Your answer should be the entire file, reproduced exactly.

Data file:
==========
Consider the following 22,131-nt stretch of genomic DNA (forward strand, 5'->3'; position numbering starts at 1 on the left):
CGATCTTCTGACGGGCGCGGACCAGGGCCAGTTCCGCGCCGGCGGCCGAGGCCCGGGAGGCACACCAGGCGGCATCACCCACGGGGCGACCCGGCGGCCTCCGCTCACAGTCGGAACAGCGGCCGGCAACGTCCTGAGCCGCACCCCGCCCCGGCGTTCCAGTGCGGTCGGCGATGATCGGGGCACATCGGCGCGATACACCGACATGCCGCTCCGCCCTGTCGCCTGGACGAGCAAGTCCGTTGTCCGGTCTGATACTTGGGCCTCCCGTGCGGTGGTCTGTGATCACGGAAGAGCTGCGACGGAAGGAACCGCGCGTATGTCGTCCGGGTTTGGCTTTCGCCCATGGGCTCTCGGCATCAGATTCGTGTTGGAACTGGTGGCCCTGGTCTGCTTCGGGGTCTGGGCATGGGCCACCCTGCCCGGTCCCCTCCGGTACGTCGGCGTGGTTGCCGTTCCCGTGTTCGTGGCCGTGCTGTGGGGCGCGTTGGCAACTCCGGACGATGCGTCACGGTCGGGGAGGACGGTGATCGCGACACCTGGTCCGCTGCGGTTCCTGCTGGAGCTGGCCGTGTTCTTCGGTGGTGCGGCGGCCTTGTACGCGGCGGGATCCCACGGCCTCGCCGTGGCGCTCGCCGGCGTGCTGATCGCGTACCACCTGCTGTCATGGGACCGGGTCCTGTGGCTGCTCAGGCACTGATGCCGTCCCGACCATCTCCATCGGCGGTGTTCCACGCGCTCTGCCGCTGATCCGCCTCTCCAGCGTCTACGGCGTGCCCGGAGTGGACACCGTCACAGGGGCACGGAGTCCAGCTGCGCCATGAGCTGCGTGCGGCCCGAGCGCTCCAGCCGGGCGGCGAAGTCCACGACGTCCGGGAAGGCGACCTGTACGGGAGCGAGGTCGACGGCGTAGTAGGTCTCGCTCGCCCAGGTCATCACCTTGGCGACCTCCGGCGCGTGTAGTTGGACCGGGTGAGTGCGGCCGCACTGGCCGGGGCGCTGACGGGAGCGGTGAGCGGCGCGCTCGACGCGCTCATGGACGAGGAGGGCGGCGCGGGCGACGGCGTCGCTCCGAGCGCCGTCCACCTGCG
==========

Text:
Consider the following 22,131-nt stretch of genomic DNA (forward strand, 5'->3'; position numbering starts at 1 on the left):
CGATCTTCTGACGGGCGCGGACCAGGGCCAGTTCCGCGCCGGCGGCCGAGGCCCGGGAGGCACACCAGGCGGCATCACCCACGGGGCGACCCGGCGGCCTCCGCTCACAGTCGGAACAGCGGCCGGCAACGTCCTGAGCCGCACCCCGCCCCGGCGTTCCAGTGCGGTCGGCGATGATCGGGGCACATCGGCGCGATACACCGACATGCCGCTCCGCCCTGTCGCCTGGACGAGCAAGTCCGTTGTCCGGTCTGATACTTGGGCCTCCCGTGCGGTGGTCTGTGATCACGGAAGAGCTGCGACGGAAGGAACCGCGCGTATGTCGTCCGGGTTTGGCTTTCGCCCATGGGCTCTCGGCATCAGATTCGTGTTGGAACTGGTGGCCCTGGTCTGCTTCGGGGTCTGGGCATGGGCCACCCTGCCCGGTCCCCTCCGGTACGTCGGCGTGGTTGCCGTTCCCGTGTTCGTGGCCGTGCTGTGGGGCGCGTTGGCAACTCCGGACGATGCGTCACGGTCGGGGAGGACGGTGATCGCGACACCTGGTCCGCTGCGGTTCCTGCTGGAGCTGGCCGTGTTCTTCGGTGGTGCGGCGGCCTTGTACGCGGCGGGATCCCACGGCCTCGCCGTGGCGCTCGCCGGCGTGCTGATCGCGTACCACCTGCTGTCATGGGACCGGGTCCTGTGGCTGCTCAGGCACTGATGCCGTCCCGACCATCTCCATCGGCGGTGTTCCACGCGCTCTGCCGCTGATCCGCCTCTCCAGCGTCTACGGCGTGCCCGGAGTGGACACCGTCACAGGGGCACGGAGTCCAGCTGCGCCATGAGCTGCGTGCGGCCCGAGCGCTCCAGCCGGGCGGCGAAGTCCACGACGTCCGGGAAGGCGACCTGTACGGGAGCGAGGTCGACGGCGTAGTAGGTCTCGCTCGCCCAGGTCATCACCTTGGCGACCTCCGGCGCGTGTAGTTGGACCGGGTGAGTGCGGCCGCACTGGCCGGGGCGCTGACGGGAGCGGTGAGCGGCGCGCTCGACGCGCTCATGGACGAGGAGGGCGGCGCGGGCGACGGCGTCGCTCCGAGCGCCGTCCACCTGCG